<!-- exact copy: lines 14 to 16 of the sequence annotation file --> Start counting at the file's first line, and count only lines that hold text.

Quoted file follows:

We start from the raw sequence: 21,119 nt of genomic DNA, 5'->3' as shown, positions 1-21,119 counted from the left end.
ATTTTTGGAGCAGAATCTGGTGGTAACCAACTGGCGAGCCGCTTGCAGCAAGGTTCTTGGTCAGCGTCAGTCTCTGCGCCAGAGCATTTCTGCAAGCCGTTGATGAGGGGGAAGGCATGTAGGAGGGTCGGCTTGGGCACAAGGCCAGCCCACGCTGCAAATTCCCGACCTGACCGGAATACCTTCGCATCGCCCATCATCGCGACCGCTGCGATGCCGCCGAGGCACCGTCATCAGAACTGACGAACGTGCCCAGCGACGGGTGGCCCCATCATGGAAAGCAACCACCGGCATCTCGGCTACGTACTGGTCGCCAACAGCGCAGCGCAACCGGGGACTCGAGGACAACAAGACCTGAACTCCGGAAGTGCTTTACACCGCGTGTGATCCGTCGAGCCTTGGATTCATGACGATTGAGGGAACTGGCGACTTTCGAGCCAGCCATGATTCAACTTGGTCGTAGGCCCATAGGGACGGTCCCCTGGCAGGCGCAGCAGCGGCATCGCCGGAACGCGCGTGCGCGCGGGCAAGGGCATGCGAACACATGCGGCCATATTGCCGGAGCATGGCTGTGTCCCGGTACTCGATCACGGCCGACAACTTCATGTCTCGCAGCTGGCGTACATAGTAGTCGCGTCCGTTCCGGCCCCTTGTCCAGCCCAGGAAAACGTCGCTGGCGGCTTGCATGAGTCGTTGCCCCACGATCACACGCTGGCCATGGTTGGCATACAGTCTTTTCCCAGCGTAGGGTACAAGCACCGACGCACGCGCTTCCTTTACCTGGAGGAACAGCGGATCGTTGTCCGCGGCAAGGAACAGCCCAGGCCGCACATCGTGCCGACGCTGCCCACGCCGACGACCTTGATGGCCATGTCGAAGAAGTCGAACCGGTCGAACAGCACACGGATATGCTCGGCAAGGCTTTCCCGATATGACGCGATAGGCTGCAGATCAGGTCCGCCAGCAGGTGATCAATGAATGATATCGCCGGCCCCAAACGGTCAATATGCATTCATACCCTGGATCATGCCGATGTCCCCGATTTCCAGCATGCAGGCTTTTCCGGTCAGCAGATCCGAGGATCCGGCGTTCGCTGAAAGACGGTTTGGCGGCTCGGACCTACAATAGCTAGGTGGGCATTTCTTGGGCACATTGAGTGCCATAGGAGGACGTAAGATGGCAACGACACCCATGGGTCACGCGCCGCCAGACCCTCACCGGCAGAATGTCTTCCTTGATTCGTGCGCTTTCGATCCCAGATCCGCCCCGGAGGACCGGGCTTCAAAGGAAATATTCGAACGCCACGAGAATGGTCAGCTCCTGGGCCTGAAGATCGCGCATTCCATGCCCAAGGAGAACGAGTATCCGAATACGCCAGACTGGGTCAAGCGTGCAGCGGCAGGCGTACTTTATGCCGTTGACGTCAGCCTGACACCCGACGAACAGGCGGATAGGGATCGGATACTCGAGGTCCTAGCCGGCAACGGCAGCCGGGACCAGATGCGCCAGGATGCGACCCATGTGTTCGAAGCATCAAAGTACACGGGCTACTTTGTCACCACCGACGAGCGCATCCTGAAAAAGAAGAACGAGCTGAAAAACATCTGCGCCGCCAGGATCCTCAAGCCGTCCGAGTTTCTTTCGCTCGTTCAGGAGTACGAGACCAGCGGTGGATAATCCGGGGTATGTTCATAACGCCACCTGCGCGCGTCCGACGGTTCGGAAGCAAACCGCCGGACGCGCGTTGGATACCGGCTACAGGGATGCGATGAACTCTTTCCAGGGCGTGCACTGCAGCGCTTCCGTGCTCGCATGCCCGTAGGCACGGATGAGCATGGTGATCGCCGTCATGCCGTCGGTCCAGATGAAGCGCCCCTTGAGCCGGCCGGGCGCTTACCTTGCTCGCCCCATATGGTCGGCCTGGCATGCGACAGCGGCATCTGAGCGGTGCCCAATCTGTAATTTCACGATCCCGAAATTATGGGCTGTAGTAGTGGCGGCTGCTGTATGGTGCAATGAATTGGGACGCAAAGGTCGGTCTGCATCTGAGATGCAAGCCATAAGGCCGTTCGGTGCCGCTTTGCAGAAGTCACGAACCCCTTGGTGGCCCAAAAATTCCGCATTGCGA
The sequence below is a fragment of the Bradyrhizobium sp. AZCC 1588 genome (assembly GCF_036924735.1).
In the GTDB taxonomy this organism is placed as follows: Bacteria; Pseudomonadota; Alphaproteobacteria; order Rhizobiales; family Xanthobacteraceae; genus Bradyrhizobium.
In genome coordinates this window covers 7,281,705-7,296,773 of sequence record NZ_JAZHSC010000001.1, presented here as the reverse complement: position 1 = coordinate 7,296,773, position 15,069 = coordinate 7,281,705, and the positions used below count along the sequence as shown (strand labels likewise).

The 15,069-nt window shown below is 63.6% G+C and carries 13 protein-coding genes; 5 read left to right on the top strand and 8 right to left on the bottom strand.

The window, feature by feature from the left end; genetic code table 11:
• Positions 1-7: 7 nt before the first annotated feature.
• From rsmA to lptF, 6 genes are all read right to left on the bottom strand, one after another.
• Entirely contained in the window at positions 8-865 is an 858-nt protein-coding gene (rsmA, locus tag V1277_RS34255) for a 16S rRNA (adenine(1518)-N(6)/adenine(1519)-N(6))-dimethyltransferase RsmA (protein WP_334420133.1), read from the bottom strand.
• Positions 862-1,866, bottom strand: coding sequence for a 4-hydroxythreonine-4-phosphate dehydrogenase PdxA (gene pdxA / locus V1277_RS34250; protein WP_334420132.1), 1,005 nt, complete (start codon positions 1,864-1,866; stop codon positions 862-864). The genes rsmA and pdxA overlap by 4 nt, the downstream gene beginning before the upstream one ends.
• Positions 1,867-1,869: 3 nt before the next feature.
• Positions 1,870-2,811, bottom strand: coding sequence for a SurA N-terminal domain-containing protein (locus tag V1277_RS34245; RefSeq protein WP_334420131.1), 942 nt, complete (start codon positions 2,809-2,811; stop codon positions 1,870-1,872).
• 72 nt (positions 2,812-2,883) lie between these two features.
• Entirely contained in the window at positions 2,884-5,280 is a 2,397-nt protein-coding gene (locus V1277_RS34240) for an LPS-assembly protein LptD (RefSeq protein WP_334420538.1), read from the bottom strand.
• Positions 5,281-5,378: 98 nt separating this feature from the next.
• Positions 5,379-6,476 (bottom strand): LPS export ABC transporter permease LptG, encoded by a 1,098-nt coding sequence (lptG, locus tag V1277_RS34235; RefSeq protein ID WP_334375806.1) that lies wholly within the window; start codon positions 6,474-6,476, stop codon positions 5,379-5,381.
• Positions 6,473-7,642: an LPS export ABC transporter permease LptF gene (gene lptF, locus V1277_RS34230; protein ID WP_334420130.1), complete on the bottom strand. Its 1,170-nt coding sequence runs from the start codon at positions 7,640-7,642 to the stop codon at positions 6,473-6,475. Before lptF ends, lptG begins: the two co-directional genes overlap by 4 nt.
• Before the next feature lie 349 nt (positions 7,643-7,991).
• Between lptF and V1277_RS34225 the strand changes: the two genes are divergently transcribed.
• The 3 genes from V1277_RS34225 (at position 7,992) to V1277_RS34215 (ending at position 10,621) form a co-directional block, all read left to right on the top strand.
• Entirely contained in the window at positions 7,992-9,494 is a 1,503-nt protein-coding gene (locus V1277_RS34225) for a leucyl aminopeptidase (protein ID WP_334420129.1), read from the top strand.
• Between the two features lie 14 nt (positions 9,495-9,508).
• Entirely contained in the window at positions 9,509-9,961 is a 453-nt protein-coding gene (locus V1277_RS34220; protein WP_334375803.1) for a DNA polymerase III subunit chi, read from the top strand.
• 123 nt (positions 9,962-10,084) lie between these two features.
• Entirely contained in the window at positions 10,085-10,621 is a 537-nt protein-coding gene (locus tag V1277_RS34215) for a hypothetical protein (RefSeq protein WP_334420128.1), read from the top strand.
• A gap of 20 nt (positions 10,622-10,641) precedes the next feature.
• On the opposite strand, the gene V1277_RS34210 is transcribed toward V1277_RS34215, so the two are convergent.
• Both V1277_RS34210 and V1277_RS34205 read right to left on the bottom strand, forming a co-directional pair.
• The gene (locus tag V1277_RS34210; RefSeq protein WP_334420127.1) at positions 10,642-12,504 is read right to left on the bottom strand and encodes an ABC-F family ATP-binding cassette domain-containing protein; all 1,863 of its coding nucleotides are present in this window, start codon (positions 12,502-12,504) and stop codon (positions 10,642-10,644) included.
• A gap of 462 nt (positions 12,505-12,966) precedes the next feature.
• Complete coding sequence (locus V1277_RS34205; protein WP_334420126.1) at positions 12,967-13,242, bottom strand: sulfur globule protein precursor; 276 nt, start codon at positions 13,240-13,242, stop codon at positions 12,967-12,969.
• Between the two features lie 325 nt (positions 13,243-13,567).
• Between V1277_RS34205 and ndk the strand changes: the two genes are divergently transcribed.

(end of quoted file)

• 72 nt (positions 2,812-2,883) lie between these two features.
• Entirely contained in the window at positions 2,884-5,280 is a 2,397-nt protein-coding gene (locus V1277_RS34240) for an LPS-assembly protein LptD (RefSeq protein WP_334420538.1), read from the bottom strand.
• Positions 5,281-5,378: 98 nt separating this feature from the next.